Oil’s rebound may not last – but great opportunities are coming

With the price of oil up 20% from its low, things are getting interesting in the oil sector. Investors who get things right will make a lot of money, says John Stepek.


The biggest ever fall in the number of US oil rigs could have sparked the market bounce

I saw a slightly surreal headline streak across the office Bloomberg terminal yesterday.

It said something along the lines of "Oil back in bull market".

That seems ridiculous. The oil price has just about halved since its high point of last year.

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And yet, the price of Brent crude has rallied sharply in the last few days. So sharply, that at around $54 a barrel, it's up around 20% from its lowest point the informal definition of a bull market.

The question now is can it last?

Oil's rapid recovery

On Friday, Brent crude saw its biggest one-day rise since 2009. And the gains continued yesterday.

What's got the oil sector excited again?

Firstly, oil companies are cutting back fast. The number of oil rigs at work in the US last week was slashed by nearly 100 the biggest drop on record, as Neil Hume notes in the FT.

Meanwhile, the oil majors are rapidly binning billions of dollars' worth of investment. On the demand side, US petrol consumption is picking up too.

Against all that, you have the fact that production remains high US production is at its highest level since the 1980s. Supplies remain high too. And oil cartel Opec shows no sign of cutting back.

A strike by US oil refinery workers won't help either. Workers are demanding better pay and conditions just as oil companies want to cut back hard. "A complete walkout could threaten up to 64% of domestic refining capacity", says the FT. If oil isn't getting refined into other products, that hardly helps with the oversupply situation.

It's also worth being aware that speculators' were betting heavily against the oil price. Short' positions bets that the price would fall hit a four-year-plus high at the end of last month.

You can't always read a lot into these reports. But when everyone in a market is betting one way, it doesn't take much to swing the price in the opposite direction, because there's no one left to sell (or buy, in a bull market).

So on this occasion, for example, the surprise dive in US rig counts could easily have made the market bounce, because even a tiny bit of bullish news would have short-sellers locking in profits and exiting positions, and shift the balance towards the bulls a little.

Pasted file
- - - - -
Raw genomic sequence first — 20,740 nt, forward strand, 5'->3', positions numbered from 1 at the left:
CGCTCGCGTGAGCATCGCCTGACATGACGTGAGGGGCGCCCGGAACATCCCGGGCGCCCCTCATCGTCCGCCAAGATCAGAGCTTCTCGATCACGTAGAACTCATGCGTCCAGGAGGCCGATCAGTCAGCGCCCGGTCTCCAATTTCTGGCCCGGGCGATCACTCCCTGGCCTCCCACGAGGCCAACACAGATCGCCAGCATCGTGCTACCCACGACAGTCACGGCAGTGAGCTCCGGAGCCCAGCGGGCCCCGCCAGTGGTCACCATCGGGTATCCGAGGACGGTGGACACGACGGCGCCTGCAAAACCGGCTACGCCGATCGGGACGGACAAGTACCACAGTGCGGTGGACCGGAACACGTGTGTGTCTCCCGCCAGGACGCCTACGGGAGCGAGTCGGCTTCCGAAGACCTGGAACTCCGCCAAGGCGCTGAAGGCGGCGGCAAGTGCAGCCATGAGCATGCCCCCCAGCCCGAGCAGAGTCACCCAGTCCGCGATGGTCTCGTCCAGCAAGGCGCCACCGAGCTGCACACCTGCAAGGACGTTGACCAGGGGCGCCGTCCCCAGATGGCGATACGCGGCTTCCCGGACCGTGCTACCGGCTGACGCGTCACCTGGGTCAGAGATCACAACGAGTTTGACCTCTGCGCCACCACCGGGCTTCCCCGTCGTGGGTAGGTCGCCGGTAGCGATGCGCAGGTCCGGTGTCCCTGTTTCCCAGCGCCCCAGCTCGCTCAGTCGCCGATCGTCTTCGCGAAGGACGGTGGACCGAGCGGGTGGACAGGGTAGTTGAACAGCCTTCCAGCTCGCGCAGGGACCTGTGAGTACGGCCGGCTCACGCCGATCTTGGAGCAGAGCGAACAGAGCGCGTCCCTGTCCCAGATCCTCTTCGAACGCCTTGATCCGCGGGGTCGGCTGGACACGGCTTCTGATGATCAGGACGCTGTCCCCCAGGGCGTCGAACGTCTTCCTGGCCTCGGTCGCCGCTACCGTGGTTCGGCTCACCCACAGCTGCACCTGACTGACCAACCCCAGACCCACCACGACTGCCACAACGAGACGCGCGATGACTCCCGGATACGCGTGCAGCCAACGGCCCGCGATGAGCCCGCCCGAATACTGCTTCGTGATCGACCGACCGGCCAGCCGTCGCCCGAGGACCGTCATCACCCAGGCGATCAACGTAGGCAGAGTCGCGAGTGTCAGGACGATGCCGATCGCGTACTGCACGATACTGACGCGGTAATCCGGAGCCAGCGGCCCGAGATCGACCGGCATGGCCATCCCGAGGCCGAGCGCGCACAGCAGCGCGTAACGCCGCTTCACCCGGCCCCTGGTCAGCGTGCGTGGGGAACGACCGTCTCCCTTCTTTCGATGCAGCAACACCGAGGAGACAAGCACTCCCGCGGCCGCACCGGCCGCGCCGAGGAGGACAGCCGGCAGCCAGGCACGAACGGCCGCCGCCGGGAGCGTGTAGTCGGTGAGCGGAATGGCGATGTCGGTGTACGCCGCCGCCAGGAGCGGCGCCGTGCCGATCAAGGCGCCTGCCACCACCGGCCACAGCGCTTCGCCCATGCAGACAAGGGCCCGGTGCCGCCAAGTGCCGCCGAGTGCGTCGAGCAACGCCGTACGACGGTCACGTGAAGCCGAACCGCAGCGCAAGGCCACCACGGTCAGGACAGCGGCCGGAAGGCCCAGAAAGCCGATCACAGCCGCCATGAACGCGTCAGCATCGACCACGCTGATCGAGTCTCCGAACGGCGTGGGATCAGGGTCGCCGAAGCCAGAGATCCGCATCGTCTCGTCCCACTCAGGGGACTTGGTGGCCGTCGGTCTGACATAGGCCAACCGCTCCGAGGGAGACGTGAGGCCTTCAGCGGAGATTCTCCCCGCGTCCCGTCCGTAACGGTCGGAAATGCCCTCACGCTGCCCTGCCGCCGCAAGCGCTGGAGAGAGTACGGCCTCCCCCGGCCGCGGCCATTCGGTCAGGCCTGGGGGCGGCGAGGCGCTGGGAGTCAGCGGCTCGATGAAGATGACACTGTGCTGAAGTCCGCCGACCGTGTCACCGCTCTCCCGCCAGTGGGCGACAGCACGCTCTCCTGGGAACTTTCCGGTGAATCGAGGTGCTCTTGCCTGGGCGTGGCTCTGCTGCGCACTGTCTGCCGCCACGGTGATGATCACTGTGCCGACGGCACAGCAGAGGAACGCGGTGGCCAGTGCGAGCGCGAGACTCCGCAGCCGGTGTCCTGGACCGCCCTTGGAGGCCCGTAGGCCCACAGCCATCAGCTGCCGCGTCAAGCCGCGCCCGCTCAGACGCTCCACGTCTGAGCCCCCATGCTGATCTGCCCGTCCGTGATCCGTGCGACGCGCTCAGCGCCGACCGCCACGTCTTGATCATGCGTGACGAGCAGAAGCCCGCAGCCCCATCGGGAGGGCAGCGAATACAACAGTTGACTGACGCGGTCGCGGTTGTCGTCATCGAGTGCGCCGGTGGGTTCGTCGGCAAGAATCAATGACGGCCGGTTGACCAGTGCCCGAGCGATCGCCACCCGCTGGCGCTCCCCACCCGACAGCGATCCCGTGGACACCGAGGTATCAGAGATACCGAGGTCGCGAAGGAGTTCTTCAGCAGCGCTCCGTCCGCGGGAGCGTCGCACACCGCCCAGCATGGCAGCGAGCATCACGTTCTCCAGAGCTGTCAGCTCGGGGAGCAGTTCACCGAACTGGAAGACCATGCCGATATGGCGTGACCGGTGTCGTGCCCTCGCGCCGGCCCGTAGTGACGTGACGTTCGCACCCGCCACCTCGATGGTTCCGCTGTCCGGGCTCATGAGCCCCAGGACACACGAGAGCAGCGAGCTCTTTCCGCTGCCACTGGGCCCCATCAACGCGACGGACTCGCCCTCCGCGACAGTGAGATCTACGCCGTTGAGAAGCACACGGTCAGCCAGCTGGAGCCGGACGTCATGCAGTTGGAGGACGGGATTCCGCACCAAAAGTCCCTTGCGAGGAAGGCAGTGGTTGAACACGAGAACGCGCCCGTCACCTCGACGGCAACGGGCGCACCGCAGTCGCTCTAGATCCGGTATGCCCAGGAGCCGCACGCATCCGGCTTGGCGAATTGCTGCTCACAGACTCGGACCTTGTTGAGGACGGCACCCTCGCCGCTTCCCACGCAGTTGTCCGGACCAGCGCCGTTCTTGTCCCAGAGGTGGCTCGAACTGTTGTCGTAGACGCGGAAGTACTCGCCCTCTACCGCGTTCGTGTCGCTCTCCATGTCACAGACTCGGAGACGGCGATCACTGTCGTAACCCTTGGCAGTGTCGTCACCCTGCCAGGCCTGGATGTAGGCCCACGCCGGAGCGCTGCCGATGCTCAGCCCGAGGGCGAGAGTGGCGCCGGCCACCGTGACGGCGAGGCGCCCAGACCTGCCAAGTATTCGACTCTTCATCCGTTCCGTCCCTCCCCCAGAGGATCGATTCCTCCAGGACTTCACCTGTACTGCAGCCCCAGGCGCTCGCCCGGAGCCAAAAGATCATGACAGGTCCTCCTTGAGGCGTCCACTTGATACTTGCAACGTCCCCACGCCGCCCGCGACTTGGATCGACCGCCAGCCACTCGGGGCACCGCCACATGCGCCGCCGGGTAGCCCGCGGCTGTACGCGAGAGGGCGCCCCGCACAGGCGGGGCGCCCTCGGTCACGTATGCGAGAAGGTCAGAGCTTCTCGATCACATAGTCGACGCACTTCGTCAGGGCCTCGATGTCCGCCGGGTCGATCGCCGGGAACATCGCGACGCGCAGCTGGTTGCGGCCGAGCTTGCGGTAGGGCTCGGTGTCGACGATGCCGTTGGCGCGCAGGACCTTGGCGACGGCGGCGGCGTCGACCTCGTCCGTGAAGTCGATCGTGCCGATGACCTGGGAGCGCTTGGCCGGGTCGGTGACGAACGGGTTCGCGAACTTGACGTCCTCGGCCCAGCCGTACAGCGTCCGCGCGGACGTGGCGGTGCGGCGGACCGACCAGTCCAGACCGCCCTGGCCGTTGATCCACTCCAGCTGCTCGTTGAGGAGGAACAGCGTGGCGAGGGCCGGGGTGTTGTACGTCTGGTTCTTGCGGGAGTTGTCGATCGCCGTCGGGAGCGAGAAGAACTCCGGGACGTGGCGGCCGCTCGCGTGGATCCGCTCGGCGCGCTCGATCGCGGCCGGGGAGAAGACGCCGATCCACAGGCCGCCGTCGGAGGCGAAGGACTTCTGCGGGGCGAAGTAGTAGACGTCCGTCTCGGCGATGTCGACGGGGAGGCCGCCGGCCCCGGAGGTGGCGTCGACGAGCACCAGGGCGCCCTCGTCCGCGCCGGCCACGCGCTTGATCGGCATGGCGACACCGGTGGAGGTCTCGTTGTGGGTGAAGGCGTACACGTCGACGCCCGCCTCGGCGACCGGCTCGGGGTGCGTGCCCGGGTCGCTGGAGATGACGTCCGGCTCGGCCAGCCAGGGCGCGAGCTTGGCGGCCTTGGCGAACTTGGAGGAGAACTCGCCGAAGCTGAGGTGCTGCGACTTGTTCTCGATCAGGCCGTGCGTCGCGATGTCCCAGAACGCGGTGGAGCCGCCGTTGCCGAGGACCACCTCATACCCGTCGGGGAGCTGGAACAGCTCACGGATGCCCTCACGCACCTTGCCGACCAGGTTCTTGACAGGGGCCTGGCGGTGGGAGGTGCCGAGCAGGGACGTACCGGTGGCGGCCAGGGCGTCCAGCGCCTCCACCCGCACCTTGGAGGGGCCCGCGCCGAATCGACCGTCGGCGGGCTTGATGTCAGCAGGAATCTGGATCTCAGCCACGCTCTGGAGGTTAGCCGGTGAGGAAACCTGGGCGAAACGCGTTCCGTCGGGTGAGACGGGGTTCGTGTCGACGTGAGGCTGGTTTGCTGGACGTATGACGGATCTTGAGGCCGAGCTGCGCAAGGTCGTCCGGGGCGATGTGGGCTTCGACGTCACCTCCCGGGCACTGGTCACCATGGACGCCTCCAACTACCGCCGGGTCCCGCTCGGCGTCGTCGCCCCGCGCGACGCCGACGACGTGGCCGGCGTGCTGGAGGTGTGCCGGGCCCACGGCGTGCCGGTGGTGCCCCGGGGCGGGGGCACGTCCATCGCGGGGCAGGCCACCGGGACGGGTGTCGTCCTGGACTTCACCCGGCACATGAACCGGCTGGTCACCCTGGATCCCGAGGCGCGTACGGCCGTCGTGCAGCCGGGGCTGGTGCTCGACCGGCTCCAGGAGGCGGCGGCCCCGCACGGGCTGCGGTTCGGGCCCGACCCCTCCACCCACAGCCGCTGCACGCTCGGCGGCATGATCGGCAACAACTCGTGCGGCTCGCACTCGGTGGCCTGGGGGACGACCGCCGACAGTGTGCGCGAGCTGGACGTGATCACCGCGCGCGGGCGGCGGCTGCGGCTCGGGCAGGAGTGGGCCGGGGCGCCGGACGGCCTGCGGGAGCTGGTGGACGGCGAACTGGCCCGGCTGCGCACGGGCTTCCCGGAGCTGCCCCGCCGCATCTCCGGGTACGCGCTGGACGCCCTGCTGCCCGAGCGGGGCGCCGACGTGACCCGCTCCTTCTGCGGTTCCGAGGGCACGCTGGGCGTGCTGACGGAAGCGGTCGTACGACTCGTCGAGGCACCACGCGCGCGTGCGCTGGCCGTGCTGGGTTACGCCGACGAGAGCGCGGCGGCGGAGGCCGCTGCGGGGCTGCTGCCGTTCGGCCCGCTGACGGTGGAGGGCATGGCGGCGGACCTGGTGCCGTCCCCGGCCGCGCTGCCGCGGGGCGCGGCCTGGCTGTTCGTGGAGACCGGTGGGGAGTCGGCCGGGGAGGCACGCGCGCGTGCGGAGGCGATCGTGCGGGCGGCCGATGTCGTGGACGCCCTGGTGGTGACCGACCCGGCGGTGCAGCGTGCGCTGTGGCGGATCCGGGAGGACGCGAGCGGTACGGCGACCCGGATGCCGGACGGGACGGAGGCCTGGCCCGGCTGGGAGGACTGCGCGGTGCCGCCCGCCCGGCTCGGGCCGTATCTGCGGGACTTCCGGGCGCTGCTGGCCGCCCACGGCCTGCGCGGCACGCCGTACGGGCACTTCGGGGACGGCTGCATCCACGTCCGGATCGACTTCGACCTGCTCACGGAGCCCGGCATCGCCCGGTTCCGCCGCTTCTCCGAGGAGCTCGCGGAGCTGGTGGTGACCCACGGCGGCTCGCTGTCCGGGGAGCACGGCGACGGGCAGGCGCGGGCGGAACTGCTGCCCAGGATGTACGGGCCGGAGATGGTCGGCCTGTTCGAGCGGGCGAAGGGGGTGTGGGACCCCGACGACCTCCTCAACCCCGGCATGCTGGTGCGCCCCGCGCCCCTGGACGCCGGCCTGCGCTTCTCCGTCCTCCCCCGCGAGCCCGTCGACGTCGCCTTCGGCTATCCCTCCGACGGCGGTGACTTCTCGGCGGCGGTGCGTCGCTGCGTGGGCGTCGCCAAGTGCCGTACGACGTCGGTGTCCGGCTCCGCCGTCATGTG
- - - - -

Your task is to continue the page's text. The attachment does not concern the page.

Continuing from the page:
In short, this could easily be a short-term rebound.

Things are getting interesting in the oil sector

Lots of companies have borrowed and spent money on the basis of oil prices staying at $100 a barrel. Yet the market is only really just starting to wake up to the fact that this slide in prices is something that companies can't just shrug off.

The recent travails of troubled oil and gas group Afren show just how quickly things can turn sour. At the end of last month, it basically ran out of money. Since then, the company's shares have been bouncing all over the place in mad swings of hope and despair amid bid talks and funding extensions.

It's a taste of the sorts of problems the sector as a whole could face. And now the vulture funds are gathering.

Private equity firms, such as Apollo and Blackstone, are racing to raise money to invest in distressed debt' in the sector. They want to be ready to go bargain hunting as the casualties start to mount. Steve Schwarzman, Blackstone's chief executive, has described energy "as one of the best opportunities we've had in many, many years".

The point is that the underlying assets of these companies might have plenty of potential. It's just that the people who currently own them have backed themselves into a corner financially, and now they'll effectively be forced sellers.

I'm not sure that I'd be bold enough to be buying into tiny explorers or other very vulnerable oil companies just now. But the bigger players could benefit from all this, just as much as the vulture funds. They can pick up assets on the cheap and exploit them in the future. Those with the deepest pockets will be the ones best placed to take advantage

We'll have more on the most attractive-looking opportunities in the sector in the next issue of MoneyWeek magazine, out on Friday. If you're not already a subscriber, you can get your first four issues free here.

John Stepek

John is the executive editor of MoneyWeek and writes our daily investment email, Money Morning. John graduated from Strathclyde University with a degree in psychology in 1996 and has always been fascinated by the gap between the way the market works in theory and the way it works in practice, and by how our deep-rooted instincts work against our best interests as investors.

He started out in journalism by writing articles about the specific business challenges facing family firms. In 2003, he took a job on the finance desk of Teletext, where he spent two years covering the markets and breaking financial news. John joined MoneyWeek in 2005.

His work has been published in Families in Business, Shares magazine, Spear's Magazine, The Sunday Times, and The Spectator among others. He has also appeared as an expert commentator on BBC Radio 4's Today programme, BBC Radio Scotland, Newsnight, Daily Politics and Bloomberg. His first book, on contrarian investing, The Sceptical Investor, was released in March 2019. You can follow John on Twitter at @john_stepek.